Her Ladyship went on at [41] – [43] to find:

“41. It is for parties to litigation to determine what evidence they will deploy and in what way and to decide how best to conduct litigation. Mr Charles chose to continue to rely upon the Visit Report despite the admission that it probably contained an error and despite the fact that HMRC had succeeded before the FTT and the FTT had taken into consideration a large amount of evidence in addition to the Visit Report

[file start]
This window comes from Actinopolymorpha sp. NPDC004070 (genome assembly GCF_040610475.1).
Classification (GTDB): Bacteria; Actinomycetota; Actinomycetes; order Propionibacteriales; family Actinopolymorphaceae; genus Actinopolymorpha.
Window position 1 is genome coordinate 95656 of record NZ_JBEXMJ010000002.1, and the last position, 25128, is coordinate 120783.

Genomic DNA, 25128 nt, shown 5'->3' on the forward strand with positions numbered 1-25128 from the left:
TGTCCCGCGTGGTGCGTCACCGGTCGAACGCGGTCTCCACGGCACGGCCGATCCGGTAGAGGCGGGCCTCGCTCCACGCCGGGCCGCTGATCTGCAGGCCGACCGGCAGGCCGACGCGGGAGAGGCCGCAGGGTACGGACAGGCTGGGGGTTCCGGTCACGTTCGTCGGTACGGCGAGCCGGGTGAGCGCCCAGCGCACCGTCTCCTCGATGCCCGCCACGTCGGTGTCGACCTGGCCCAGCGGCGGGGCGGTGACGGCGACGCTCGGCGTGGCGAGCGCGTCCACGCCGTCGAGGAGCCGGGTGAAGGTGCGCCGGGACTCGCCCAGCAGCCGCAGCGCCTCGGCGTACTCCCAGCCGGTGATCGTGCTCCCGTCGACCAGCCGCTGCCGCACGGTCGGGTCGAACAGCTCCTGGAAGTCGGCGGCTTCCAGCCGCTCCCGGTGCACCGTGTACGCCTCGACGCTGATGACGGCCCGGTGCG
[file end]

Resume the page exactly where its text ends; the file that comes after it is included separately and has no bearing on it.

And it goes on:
42. The position can be no different because Mr Charles was exercising a statutory right to appeal against the disallowance of input tax for the purposes of his VAT return against a public body. Although the onus was on HMRC to defend the disallowance on that appeal before the FTT, it is difficult to see that, as a result, HMRC assumed a duty to verify all evidence relied upon whether by it or by Mr Charles and to prevent its opponent from taking points about the adequacy of the evidence relied upon. Of course, HMRC, like any other litigant, must not wilfully or recklessly mislead the court. They are not required, however, to ensure that only the best evidence is relied upon. Like any other litigant, HMRC takes the risk that the tribunal or court will consider a matter not to have been proved to the appropriate standard and will be subject to points which will be taken against it in relation to weaknesses in its evidence.